It’s not science fiction anymore. The bleak future of Minority Report and Black Mirror—where every citizen’s activity and location is monitored at all times by shadowy authorities—is already happening today.
You didn’t opt in to this. But you can opt out (opens in new tab), thanks to a VPN.
Who's listening? It's not just Big Brother
Despite the best efforts of Edward Snowden and other whistleblowers, global mass surveillance has only continued to expand in the last 10 years. Mandatory data retention legislation in the E.U. means that telecoms companies are compelled to record every customer’s browsing activity. Meanwhile, the NSA’s partnership with U.S. telecoms allows it to monitor billions of emails, text messages, and online chats that pass through U.S. territory every day.
Those messages can then be shared among all the countries in the Five Eyes intelligence alliance: U.S., Canada, UK, Australia, and New Zealand. That means you can send an email from Africa to Asia that gets intercepted and routed to an NSA collection point in Washington, D.C., and ends up on someone’s desk at GCHQ in London.
But it’s not just law enforcement keeping tabs on us. Internet service providers all over the world can legally sell your location data, browsing history, and contact lists to the highest bidder. Why? Because when marketing companies know your daily habits, they can bombard you with targeted ads and make a fortune at your expense.
Most people don’t seem to care about the complete lack of privacy that fuels the “free” internet. But the solution (opens in new tab) is simple for those with just a little bit of inside knowledge.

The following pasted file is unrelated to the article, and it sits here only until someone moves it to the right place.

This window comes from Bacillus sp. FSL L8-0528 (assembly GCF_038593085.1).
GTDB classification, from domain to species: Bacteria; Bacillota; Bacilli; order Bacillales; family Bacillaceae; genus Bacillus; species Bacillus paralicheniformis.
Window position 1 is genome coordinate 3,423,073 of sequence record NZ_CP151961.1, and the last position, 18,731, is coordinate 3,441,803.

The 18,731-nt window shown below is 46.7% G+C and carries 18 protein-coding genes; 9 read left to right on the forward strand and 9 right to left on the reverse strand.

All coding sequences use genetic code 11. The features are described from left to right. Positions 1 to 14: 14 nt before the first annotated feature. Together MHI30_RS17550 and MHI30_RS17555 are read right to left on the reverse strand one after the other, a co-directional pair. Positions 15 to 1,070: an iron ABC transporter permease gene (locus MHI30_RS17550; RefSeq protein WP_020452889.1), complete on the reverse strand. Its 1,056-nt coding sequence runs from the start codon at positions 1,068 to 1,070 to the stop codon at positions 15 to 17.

Your IP address: Don't wear it on your sleeve
Harold Li, vice president at ExpressVPN (opens in new tab), reveals that one of the main ways that the government, marketers, and other listeners keep track of your activity is through your IP address.
“Third parties often use your IP address as a unique identifier to track what apps you’re using and what sites you’re browsing,” Li says. “It’s even a reasonably good indicator of your actual physical location, sometimes accurate to a radius of 3-4 miles, depending on the area.”
What makes this data so valuable is that most people connect to sites and services using their real IP address. Imagine walking outside with your physical street address printed in big letters on a T-shirt. That’s essentially what billions of internet users do every day, not realizing there is a smarter, safer alternative (opens in new tab).
Tune in, turn on, opt out
By far the easiest way to opt out of the global surveillance machine is to start using a VPN immediately. A VPN will hide your IP address (opens in new tab) from the rest of the internet, so instead of people seeing your personally identifying information, they’ll see nothing but the IP address of a secure remote server with no ties to you.
Even better, a strong VPN (opens in new tab) will also encrypt your online browsing record, making it unreadable to your internet service provider. Your ISP won’t know what websites you visit, so it won’t have any data to hand over to government agencies. And it also won’t be able to make a penny from marketers and advertisers.
It’s important, however, to choose a VPN (opens in new tab) that values your privacy. When looking for a VPN, you want a service that keeps no activity logs and no connection logs; in other words, nothing that could ever be used to identify you. Definitely steer clear of “free” proxy services, as many are simply monetizing your traffic for their own gain.
Not sure which VPN is right for you? We evaluated more than 100 VPN services and recommend ExpressVPN (opens in new tab) as TechRadar’s #1 Editor’s Choice for the best all-around combination of speed, security, and privacy. ExpressVPN (opens in new tab) also gets major props for having apps for every device, a huge array of VPN servers (in 94 countries), and responsive live chat support from real people.
For a limited time, ExpressVPN is even offering a special deal: 49% off, exclusively for TechRadar readers (opens in new tab). Getting out from under the shadow of surveillance has never made more sense.
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